There is a second important often overlooked property
lines used in
systems. When a
transmission line is misterminated,
the line has
standing waves. When
there are standing
waves, phase shift
of the line no
equals the electrical length of the line. An exception occurs when the line is
any multiple of 90-degrees.
Just as impedances invert every 1/4 wl, the fixed source voltage at one end
becomes a fixed source current at the other end. Not only that, phase shift
is constant even though the lines are terminated by different load impedances.
Many arrays use this concept to advantage.
By the way, a current sourced 1/2 wl line
would work just as well as the 1/4 wl lines if we fed the line with equal
currents instead of equal voltages. (As a matter of fact that concept is behind
a two-band transmitting array I designed.)
A two-element directional system requires equal current at the current
maximum of each directional element for maximum F/B ratio and gain. A
three-element array would require a binomial 1:2:1 ratio for best pattern. The
center element, in effect, has to supply a field for each of the two outer
elements to work against, it is doing double duty. The four-square is a novel
approach to a three-element array, the center two elements are fed in phase, and
act as one common element. If all four elements have equal current, total center
element current is twice the current in each end. The 1:2:1 current distribution
With elements series-fed at the point of current maximums, each element
requires equal current at the feedpoint. (If the elements were voltage-fed at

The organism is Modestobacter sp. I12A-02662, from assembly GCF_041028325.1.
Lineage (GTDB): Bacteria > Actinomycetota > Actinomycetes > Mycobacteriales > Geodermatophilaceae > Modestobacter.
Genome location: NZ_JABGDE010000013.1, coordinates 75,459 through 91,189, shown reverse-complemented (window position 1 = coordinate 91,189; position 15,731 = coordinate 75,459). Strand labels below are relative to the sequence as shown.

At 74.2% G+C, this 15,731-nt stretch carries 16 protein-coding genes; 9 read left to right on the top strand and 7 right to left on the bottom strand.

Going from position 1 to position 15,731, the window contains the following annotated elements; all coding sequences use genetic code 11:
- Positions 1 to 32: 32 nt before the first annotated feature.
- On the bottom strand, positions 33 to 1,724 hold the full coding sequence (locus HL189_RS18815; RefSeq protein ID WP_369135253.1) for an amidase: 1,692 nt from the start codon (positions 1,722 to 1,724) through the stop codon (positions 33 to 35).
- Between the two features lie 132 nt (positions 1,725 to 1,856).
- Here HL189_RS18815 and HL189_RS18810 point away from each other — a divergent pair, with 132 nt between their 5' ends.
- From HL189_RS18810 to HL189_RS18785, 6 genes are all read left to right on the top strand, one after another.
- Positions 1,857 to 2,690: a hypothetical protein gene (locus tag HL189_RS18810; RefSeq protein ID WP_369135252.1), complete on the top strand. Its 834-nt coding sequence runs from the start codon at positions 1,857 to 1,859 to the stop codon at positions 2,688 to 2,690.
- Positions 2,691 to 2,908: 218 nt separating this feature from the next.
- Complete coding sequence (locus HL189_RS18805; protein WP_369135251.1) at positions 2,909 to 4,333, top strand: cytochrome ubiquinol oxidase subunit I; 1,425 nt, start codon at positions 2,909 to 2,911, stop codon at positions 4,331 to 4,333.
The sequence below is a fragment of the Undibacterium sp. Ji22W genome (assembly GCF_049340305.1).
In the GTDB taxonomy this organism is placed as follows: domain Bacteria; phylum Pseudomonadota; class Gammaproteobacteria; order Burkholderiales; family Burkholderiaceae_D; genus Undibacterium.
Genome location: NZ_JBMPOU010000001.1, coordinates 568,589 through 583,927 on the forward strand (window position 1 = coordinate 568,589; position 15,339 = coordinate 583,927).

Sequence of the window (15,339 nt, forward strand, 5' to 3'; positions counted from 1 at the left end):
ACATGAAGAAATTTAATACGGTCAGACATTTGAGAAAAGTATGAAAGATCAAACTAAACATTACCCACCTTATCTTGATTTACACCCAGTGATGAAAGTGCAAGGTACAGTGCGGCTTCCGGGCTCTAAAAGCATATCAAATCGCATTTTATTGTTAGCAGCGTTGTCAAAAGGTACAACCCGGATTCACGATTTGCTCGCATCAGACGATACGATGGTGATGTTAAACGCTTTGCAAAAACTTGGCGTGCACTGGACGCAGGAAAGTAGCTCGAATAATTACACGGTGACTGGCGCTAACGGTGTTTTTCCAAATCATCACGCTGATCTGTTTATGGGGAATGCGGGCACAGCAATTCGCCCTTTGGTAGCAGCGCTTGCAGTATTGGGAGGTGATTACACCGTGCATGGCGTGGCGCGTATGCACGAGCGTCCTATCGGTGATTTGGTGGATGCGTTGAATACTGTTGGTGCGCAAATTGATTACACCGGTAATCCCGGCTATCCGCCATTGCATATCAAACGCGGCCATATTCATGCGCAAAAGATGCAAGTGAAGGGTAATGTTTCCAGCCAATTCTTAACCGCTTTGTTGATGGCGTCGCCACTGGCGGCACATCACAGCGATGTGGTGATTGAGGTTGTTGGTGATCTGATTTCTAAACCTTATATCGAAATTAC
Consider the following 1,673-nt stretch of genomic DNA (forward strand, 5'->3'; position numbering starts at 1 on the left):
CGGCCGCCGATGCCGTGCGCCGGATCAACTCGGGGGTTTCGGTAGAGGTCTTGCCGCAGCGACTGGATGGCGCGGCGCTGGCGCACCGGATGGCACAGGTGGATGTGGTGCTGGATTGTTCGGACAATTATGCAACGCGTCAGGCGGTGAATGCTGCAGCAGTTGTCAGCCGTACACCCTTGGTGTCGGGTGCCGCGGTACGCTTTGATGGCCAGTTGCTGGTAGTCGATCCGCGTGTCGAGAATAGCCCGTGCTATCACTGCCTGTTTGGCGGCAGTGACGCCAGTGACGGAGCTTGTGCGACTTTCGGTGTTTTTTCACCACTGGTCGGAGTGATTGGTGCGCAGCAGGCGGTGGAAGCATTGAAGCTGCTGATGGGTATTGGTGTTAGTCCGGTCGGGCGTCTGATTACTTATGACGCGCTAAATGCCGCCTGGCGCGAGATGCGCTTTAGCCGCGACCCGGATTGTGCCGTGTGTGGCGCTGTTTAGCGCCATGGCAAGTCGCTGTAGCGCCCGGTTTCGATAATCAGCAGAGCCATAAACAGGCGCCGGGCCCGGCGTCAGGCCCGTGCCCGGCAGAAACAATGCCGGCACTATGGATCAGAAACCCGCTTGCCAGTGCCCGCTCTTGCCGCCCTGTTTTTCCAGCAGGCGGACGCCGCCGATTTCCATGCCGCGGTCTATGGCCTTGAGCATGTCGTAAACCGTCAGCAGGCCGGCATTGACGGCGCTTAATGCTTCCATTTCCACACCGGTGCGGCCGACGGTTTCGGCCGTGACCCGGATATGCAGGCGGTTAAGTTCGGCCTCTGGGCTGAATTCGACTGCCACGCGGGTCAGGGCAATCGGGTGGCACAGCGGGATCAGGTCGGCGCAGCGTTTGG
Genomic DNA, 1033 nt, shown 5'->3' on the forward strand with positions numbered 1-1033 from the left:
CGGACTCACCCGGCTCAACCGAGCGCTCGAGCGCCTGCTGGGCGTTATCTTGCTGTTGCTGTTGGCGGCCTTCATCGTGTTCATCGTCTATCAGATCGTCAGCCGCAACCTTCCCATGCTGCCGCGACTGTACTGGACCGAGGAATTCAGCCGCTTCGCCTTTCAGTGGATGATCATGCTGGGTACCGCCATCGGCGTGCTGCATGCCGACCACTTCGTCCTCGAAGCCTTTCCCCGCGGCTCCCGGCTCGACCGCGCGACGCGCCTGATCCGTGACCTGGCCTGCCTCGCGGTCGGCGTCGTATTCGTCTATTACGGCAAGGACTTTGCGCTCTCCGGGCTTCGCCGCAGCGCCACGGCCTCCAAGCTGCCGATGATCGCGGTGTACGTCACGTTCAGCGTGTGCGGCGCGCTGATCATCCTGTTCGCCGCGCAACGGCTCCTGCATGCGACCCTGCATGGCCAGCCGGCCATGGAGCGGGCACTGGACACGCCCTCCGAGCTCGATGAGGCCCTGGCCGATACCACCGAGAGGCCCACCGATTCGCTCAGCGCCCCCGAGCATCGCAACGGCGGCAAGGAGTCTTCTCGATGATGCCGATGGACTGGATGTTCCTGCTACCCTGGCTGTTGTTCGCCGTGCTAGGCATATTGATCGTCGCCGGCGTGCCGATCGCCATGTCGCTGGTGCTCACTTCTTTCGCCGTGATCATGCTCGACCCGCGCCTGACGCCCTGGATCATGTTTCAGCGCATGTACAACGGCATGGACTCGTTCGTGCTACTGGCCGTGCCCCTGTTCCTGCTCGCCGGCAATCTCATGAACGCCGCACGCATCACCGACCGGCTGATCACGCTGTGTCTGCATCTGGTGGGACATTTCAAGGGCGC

the voltage maximum, they would require equal voltages at the feedpoint to have
equal currents in the elements!) This makes transmission-line type phasing
systems easy to design. We simply design the system so each phasing-line has
unity standing wave ratio, and tie the elements directly to the phasing lines.
Because voltages are equal everywhere in the phasing system, element currents
are equal at the end of each 1/4-wavelength feed line.
My design operates the phasing line without standing waves. Since the phasing
line is not a multiple of 1/4-wl, if the delay line were misterminated phase
shift would not equal the line electrical length. Voltage at each end of the
delay line would also be different. Since the line is matched, phase shift will
be equal to the electrical length of the line and voltages will be equal at each
end of the delay line.
There really isn’t any need for “dump” resistances or hybrids in
any phasing system. If you look at the systems, the dump resistances really
don’t guarantee performance. A four-square system never requires controlled
“power splitting”. As a matter of fact, equal power in each element
would guarantee poor F/B ratio and gain.